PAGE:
London in lockdown as G20 beckons

An image from a G20 meltdown poster
An image from a G20 meltdown poster

By Ian Dunt

London has gone into lockdown ahead of what Scotland Yard is describing as the most challenging public order operation it has ever devised.

Delegates have been arriving for Thursday's G20 summit since yesterday, but tomorrow marks the first day of concern.

Angry crowds are expected around the Bank of England in an anti-banking protest, while environmental protestors are threatening to build a tent city in the middle of one of London's busiest roads.


One demonstration organiser said: "Their tax-dodging, bonus-guzzling, pension-pinching, unregulated free market world's in meltdown, and those fools think we're going to bail them out. They've gotta [sic] be joking."

To read analysis of the protests click here.

A leaflet advertising the demonstrations read: "We should kick the bankers and political cronies out of the city and out of power. This is really the beginning of the end."

The Bank of England demonstration is the brainchild of G20 Meltdown, a loose coalition of Anarchists, environmentalists and anti-capitalists.

Climate Camp are organising the 'tent city' protest. They describe themselves as a national network of climate activists. They previously hit the news with a high-profile protest at Kingsnorth power station last year.

"First the city traders speculated with our homes, jobs and money - with disastrous results," a spokesperson said.

"Now they are speculating with our climate and the very future of life on earth - and once again our governments are cheering them on."

On the other side of central London, anti-war demonstrators are marching from the American embassy to Trafalgar Square.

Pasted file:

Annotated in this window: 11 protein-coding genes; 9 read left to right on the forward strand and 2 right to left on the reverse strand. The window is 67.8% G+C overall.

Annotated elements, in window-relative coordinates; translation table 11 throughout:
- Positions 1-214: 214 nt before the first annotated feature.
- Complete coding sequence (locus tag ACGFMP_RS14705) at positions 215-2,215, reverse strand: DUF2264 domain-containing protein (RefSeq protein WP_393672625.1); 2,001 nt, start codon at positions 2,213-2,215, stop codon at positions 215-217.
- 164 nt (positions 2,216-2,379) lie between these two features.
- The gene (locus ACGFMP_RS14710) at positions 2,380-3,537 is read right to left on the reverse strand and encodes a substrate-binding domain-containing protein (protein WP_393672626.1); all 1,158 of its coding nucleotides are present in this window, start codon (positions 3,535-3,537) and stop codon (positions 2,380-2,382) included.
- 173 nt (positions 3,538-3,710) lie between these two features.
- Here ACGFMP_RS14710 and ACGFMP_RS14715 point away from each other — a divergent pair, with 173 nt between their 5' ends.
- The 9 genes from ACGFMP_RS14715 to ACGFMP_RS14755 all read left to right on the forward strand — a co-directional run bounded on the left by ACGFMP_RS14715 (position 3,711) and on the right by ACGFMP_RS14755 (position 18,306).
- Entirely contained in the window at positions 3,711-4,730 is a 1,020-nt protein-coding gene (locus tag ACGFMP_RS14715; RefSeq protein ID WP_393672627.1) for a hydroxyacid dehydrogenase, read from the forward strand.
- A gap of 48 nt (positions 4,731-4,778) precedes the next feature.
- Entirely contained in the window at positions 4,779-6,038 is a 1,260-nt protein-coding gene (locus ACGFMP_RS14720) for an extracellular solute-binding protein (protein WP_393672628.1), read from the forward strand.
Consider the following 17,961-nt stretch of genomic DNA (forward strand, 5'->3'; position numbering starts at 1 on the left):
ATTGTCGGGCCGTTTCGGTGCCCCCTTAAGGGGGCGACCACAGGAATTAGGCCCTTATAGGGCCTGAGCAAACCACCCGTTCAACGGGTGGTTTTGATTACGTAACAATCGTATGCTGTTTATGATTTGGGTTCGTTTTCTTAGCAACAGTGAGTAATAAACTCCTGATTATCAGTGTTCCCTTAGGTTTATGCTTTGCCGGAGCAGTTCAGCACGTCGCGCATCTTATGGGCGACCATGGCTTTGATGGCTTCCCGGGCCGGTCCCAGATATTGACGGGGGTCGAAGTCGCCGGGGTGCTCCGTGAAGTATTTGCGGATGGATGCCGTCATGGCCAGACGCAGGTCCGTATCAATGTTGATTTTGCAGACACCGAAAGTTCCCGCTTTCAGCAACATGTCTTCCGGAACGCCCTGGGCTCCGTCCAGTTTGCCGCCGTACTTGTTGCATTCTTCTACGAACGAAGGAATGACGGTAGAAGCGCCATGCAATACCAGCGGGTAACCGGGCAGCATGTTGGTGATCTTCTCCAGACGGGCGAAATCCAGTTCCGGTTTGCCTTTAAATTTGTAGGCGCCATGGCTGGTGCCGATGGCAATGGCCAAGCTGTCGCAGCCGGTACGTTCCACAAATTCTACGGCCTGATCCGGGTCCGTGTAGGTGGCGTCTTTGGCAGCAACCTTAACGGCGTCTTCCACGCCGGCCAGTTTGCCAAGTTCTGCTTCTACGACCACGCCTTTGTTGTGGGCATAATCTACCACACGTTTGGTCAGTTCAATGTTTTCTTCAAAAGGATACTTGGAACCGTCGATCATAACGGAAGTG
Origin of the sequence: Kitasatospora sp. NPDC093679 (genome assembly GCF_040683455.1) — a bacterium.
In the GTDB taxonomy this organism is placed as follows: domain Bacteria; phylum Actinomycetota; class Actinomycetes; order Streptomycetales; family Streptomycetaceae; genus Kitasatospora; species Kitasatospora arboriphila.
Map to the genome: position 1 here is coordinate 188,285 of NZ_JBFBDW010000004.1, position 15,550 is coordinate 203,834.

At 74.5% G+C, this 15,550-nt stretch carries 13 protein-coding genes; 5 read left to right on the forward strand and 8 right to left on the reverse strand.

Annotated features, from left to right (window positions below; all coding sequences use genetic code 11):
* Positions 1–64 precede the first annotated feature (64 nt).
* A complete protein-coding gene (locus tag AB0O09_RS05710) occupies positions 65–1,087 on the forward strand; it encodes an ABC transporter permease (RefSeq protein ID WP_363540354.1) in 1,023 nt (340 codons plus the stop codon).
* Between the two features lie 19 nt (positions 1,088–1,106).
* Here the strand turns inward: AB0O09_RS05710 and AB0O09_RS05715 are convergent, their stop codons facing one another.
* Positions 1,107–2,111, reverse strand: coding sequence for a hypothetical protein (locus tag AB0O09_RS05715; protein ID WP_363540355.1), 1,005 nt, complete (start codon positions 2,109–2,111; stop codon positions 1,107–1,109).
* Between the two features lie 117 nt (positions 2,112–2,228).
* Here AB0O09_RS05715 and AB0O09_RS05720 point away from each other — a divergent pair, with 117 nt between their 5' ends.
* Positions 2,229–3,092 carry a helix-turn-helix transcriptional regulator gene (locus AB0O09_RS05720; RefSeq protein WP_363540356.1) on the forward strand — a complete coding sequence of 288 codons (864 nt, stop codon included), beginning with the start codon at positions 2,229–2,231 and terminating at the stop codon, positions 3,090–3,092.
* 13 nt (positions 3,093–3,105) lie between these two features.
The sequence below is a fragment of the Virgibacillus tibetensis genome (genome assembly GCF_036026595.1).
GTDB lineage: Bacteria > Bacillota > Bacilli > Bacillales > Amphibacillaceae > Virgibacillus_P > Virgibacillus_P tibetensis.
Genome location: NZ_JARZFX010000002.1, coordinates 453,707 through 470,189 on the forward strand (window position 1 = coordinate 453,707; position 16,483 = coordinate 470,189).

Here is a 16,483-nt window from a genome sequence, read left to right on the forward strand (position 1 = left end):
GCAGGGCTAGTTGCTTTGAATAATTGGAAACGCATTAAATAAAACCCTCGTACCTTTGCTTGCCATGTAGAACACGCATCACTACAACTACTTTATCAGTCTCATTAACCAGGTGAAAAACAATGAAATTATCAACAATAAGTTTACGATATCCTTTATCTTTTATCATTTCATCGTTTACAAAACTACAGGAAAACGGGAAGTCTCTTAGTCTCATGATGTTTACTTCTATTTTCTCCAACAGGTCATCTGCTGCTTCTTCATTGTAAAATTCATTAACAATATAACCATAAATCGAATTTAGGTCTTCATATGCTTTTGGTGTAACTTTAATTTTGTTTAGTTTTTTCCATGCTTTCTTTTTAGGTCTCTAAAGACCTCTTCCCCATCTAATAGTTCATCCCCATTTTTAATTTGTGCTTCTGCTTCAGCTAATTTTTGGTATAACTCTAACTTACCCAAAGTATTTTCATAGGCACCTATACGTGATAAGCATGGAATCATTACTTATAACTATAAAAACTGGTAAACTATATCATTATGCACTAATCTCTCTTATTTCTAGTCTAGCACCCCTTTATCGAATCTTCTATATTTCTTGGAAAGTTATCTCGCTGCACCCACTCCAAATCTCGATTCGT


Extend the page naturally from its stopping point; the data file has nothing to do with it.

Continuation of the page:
"We're protesting the G20 because it's there that plans will be formalised to increase the number of troops in Afghanistan, which is a war that can't be won," a spokesman told politics.co.uk.

Police will then turn their attention to Wembley, where England play their World Cup qualifier against Ukraine in the evening.

Only after that will the security operation turn to the summit itself, as world leaders enter talks at the Excel centre, in east London's docklands.

Those talks have already had a tortured birth, with European leaders seemingly at odds with Gordon Brown and American president Barack Obama over the need for a further fiscal stimulus.

To read analysis of the summit click here.

But protestors will be attempting to steal the spotlight on the day with Anarchist groups promising to knock on the doors of the centre.

The police operation to deal with the range of potential public disorders - called Glencoe - is estimated to have cost 84,000 police man-hours. All leave has been cancelled over the two-day period.

It will involve six different forces, headed by the Metropolitan police.

A spokesperson said: "The Metropolitan Police Service is monitoring all information relating to planned protests and advertised actions. We will have officers deployed at key locations plus a large number in reserve that can respond to deal with whatever takes place.

"We have been in liaison with a number of different communities in London including businesses to ensure that they have been briefed as fully as is possible as to what we are expecting."

But the Liberal Democrats warned police not to adopt heavy-naded tactics, and are sending a delegation of MPs to monitor the demonstration.

Liberal Democrat justice spokesman David Howarth said: "I was encouraged to hear the Metropolitan police talking seriously about proportionality when I met them today.

"I very much hope the that the rights of the protesters to make their important point peacefully will be fully respected."

politics.co.uk will be reporting from all the demonstrations as they happen, as well as bringing you all the news from within the summit on Thursday.

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